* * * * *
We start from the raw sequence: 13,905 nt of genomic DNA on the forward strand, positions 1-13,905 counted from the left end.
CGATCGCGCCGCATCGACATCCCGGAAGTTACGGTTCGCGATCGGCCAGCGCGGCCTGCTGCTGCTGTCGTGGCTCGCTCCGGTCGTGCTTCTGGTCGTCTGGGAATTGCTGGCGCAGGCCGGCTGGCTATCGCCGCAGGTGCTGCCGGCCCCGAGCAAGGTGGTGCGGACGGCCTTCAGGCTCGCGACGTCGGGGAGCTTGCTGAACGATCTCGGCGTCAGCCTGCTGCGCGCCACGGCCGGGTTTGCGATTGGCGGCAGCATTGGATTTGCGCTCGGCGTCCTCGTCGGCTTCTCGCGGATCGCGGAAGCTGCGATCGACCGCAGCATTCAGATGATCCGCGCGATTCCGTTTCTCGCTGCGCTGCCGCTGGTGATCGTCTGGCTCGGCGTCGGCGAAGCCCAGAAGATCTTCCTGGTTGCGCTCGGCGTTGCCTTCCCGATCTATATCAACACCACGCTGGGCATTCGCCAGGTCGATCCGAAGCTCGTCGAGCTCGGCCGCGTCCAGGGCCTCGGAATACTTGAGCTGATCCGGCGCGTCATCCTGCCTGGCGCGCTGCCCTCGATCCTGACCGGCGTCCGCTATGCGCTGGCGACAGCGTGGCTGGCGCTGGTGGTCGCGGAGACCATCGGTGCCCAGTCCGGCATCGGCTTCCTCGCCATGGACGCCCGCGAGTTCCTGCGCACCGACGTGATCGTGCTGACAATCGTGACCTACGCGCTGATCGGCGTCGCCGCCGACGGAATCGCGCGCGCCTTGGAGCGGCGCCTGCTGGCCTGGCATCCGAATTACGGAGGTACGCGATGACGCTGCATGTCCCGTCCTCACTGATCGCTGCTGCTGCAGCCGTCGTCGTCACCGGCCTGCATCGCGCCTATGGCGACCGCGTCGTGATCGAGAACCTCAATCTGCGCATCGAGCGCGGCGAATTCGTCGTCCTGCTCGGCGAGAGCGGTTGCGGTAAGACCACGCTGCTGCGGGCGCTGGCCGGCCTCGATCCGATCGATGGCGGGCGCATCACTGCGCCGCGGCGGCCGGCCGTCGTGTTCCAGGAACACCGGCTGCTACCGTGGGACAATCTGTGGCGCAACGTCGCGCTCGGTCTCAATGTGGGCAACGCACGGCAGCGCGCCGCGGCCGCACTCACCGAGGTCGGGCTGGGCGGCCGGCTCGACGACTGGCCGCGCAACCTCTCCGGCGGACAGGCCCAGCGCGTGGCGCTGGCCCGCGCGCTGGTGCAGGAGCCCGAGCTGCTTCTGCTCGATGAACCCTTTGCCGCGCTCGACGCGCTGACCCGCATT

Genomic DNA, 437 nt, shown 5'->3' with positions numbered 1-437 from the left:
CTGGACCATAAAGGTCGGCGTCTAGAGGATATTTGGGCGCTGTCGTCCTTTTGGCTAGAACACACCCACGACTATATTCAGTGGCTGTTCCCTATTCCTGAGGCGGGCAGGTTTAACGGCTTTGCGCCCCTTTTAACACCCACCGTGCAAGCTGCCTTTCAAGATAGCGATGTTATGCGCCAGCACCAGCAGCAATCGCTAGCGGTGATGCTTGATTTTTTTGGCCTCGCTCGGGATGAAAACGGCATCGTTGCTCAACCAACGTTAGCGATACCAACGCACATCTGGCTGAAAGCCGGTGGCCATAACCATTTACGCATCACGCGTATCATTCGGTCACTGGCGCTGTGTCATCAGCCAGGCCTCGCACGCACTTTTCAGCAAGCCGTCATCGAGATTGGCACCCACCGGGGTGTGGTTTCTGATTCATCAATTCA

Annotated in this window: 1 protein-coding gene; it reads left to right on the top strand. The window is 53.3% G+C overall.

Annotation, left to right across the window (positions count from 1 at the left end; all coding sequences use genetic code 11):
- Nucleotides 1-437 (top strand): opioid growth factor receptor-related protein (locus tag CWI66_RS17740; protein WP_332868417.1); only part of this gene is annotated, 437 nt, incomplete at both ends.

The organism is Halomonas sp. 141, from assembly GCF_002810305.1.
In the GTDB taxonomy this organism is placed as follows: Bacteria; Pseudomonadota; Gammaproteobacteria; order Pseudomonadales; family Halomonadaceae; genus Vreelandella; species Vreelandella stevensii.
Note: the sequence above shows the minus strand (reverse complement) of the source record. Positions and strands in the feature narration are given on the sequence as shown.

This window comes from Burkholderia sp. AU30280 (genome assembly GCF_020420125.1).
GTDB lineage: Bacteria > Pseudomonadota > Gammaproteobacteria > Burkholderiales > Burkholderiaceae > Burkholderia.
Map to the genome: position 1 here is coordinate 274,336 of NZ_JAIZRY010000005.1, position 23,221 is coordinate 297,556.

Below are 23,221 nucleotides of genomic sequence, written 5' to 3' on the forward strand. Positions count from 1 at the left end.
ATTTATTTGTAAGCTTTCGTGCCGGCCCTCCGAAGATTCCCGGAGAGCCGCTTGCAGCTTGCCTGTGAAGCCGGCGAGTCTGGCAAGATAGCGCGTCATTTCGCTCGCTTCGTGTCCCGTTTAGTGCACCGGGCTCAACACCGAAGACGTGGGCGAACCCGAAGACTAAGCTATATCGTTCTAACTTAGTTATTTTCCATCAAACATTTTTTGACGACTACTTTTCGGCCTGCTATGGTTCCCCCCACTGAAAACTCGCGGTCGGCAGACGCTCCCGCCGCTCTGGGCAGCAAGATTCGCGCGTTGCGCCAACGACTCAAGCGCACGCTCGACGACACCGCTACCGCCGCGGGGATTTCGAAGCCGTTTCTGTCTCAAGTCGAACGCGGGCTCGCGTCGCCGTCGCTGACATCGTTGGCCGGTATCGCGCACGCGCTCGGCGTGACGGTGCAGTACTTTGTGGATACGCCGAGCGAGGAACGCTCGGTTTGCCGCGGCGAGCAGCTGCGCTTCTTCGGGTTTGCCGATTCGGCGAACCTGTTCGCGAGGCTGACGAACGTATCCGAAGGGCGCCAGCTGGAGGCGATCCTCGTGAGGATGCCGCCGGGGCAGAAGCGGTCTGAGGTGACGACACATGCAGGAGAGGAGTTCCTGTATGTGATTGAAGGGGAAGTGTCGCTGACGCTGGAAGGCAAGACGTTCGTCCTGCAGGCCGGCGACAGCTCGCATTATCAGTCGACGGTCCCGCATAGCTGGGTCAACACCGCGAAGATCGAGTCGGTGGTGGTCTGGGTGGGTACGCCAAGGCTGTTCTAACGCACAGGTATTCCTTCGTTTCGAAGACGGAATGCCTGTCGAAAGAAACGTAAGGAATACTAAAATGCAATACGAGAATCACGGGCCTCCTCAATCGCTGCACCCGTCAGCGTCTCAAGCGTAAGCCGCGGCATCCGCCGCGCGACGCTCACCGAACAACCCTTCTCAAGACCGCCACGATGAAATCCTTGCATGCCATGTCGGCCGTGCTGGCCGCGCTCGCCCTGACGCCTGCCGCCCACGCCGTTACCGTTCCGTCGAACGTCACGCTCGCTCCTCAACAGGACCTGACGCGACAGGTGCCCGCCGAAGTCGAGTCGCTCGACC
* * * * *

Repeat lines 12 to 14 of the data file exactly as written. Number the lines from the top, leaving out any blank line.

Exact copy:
GTDB lineage: Bacteria > Pseudomonadota > Gammaproteobacteria > Burkholderiales > Burkholderiaceae > Burkholderia.
Map to the genome: position 1 here is coordinate 274,336 of NZ_JAIZRY010000005.1, position 23,221 is coordinate 297,556.

Below are 23,221 nucleotides of genomic sequence, written 5' to 3' on the forward strand. Positions count from 1 at the left end.